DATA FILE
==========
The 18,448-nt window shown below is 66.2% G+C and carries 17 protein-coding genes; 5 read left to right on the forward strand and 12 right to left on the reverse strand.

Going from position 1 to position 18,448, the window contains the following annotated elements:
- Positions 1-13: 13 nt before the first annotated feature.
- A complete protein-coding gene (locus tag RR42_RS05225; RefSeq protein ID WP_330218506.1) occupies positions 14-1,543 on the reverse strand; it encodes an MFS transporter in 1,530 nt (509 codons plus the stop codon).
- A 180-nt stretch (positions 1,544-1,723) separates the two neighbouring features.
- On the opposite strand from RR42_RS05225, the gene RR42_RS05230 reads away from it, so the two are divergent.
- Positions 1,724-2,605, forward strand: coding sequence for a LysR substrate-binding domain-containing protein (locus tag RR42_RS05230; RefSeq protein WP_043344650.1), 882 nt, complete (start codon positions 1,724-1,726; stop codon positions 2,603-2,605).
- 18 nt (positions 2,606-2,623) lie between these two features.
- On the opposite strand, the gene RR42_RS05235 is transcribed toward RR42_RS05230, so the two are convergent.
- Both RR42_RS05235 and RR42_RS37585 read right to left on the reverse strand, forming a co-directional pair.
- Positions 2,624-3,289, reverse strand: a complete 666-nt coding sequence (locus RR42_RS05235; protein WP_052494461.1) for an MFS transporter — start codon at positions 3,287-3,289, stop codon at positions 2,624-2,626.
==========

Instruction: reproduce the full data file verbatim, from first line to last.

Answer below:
The 18,448-nt window shown below is 66.2% G+C and carries 17 protein-coding genes; 5 read left to right on the forward strand and 12 right to left on the reverse strand.

Going from position 1 to position 18,448, the window contains the following annotated elements:
- Positions 1-13: 13 nt before the first annotated feature.
- A complete protein-coding gene (locus tag RR42_RS05225; RefSeq protein ID WP_330218506.1) occupies positions 14-1,543 on the reverse strand; it encodes an MFS transporter in 1,530 nt (509 codons plus the stop codon).
- A 180-nt stretch (positions 1,544-1,723) separates the two neighbouring features.
- On the opposite strand from RR42_RS05225, the gene RR42_RS05230 reads away from it, so the two are divergent.
- Positions 1,724-2,605, forward strand: coding sequence for a LysR substrate-binding domain-containing protein (locus tag RR42_RS05230; RefSeq protein WP_043344650.1), 882 nt, complete (start codon positions 1,724-1,726; stop codon positions 2,603-2,605).
- 18 nt (positions 2,606-2,623) lie between these two features.
- On the opposite strand, the gene RR42_RS05235 is transcribed toward RR42_RS05230, so the two are convergent.
- Both RR42_RS05235 and RR42_RS37585 read right to left on the reverse strand, forming a co-directional pair.
- Positions 2,624-3,289, reverse strand: a complete 666-nt coding sequence (locus RR42_RS05235; protein WP_052494461.1) for an MFS transporter — start codon at positions 3,287-3,289, stop codon at positions 2,624-2,626.